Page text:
If you asked your family, friends or colleagues where their food comes from, what do you think they’d say? There’s a good chance many would respond with “the grocery store.” As the world becomes more urbanized, people become further and further removed from the sources of their food and drinking water. In fact, in a 2011 national poll, 77 percent of Americans could not correctly identify their source of drinking water. That’s troubling.

For these reasons and more, The Nature Conservancy is inviting people across the globe to join in the second annual “Picnic for the Planet” on or around Earth Day. The picnic is a celebration of the planet we live on, the bounty it provides and the people who work to protect it. In Santa Fe, the Conservancy is partnering with the Santa Fe Farmers Market for the second year in a row to host a local Picnic for the Planet on Saturday, April 21.

This is a natural partnership,” says Bob Ross, president of the board for the Farmers Market Institute. “The Farmers Market provides a venue to sell goods made by local farmers and producers while the Conservancy works to protect the land and waters they rely on. Our missions are aligned.”

This event will help connect people to the sources of their food in an easy and engaging way. It’s also a way to get families outside and foster a connection to the outdoors. Plus, it will provide an opportunity to educate people about the connection between conservation and our food and water supply.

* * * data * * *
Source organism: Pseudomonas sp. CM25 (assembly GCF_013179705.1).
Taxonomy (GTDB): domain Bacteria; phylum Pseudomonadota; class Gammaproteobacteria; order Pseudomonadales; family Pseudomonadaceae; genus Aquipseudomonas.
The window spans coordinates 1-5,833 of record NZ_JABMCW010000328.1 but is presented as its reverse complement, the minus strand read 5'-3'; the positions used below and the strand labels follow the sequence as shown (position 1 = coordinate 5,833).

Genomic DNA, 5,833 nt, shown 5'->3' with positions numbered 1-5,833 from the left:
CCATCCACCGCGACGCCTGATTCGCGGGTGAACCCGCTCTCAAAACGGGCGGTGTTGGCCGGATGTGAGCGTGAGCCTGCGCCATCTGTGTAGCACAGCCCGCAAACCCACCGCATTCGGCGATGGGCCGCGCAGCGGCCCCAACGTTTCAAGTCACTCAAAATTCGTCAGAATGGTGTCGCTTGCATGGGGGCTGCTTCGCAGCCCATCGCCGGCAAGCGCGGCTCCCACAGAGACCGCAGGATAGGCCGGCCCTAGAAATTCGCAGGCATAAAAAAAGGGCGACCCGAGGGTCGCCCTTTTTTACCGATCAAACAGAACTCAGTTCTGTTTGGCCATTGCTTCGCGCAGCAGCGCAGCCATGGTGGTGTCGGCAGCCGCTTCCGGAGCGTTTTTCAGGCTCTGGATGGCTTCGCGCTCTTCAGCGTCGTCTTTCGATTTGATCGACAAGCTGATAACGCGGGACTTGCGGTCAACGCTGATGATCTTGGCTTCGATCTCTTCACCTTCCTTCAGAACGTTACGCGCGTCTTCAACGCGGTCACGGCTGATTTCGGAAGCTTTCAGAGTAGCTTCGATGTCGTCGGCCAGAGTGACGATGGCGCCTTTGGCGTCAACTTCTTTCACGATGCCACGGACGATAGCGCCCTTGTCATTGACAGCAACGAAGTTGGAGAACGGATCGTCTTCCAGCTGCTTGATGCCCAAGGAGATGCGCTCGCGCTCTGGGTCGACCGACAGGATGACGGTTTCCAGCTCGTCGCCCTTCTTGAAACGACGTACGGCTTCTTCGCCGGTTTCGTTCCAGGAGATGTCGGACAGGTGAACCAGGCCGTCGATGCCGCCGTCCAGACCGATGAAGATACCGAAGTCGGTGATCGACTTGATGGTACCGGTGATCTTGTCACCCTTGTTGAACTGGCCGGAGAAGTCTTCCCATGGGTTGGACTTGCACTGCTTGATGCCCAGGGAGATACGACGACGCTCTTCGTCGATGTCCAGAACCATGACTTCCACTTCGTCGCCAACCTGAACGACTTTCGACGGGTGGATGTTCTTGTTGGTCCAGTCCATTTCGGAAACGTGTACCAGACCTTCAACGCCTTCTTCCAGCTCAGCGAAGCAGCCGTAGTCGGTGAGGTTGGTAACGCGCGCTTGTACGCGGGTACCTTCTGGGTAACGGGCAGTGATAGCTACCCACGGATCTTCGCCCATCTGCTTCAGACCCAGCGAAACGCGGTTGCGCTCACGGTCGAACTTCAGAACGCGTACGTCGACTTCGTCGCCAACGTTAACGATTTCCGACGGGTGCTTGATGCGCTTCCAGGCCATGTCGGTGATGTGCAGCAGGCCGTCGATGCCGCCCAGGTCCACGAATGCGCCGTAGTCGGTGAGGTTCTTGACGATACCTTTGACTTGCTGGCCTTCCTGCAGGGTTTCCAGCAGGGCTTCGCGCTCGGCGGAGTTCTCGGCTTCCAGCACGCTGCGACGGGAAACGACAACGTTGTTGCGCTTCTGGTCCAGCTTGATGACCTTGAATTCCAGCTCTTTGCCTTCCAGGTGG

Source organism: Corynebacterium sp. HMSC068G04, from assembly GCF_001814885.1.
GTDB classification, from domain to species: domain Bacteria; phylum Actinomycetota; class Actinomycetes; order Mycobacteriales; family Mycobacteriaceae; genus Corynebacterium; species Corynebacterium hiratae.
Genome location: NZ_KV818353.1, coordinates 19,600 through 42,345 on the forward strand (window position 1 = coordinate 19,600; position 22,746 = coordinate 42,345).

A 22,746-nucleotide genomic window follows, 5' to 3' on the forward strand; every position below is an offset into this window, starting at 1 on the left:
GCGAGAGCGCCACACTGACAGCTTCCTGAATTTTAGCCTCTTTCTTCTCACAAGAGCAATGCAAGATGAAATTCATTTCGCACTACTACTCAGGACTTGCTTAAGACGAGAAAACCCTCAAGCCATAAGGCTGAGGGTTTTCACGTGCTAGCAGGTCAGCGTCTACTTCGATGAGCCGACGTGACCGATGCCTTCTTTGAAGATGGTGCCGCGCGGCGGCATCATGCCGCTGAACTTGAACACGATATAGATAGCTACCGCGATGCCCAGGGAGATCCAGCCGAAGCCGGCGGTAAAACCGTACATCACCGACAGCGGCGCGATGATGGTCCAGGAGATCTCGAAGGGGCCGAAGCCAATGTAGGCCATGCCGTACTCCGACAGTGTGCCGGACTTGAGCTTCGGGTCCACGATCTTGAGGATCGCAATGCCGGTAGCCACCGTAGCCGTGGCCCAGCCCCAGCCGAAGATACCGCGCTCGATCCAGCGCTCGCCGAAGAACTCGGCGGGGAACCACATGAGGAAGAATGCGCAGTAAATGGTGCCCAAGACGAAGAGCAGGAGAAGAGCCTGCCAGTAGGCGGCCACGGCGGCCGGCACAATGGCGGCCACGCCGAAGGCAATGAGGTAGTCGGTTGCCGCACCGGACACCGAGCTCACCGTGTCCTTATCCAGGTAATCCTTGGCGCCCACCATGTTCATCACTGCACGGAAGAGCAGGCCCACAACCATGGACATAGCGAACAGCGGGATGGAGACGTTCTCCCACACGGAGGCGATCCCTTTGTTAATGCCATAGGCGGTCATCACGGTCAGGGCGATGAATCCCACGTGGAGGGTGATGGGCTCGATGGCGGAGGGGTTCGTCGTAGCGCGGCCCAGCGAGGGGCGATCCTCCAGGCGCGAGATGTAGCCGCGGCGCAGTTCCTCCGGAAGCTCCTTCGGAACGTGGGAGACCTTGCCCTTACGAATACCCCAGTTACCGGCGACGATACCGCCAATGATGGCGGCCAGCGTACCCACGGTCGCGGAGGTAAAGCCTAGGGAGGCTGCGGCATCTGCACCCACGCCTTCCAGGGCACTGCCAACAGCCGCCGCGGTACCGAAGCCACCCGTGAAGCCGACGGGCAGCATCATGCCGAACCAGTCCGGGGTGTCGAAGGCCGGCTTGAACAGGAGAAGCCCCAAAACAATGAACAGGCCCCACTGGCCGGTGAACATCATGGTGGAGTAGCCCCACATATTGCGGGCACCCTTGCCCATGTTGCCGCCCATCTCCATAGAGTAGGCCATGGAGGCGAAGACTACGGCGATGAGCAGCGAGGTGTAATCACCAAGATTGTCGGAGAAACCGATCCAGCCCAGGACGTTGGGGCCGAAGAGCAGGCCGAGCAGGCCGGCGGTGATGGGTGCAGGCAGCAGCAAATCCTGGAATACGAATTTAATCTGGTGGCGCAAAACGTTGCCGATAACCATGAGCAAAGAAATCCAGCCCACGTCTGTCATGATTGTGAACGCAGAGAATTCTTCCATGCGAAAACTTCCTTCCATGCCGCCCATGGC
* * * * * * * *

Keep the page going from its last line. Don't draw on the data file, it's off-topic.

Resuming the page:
The Nature Conservancy works closely with people around the world who produce our food — farmers, ranchers and fishermen. Here in New Mexico, the Conservancy works with producers across the state by collaborating on funding opportunities and supporting land improvements through restoration projects such as grassland recovery and watershed protection projects.

The global population will grow from six to nine million in a few decades, “says Terry Sullivan, state director for the Conservancy of New Mexico. “Conservancy scientists across the world are restoring our oceans, securing our water and conserving our lands to ensure we have food and water for generations to come. We encourage you to do your part: choose local and eat sustainably. It’s good for us and the planet.” The lower a food is on the food chain, the lower its impact on the environment. So, add more fruits, vegetables and grains to your picnic meal. Buying local also reduces the distance a food item travels from the farm to your table, helping minimize greenhouse gas emissions and often reducing packaging, which creates less waste.

At this year’s picnic, The Nature Conservancy’s booth will offer information about the group’s work, and a raffle. Picnic baskets decorated by local artists and filled with items from the Farmers Market will be given away during the event.

So, the Nature Conservancy suggests that, on the 21st, from 8 am – 1 pm, you can shop at the Santa Fe Farmers’ Market for a locally grown picnic. Then, head over to the Railyard Park, adjacent to the market, to enjoy your food and community. After your meal, you can head up to the 525-acre Santa Fe Canyon Preserve and enjoy some time in nature by hiking the 1.5-mile interpretive trail.

People across the state and around the world are encouraged to get involved. The Nature Conservancy has created a website that offers information, ideas and tools for anyone who wants to plan a picnic: www.nature.org/NewMexico.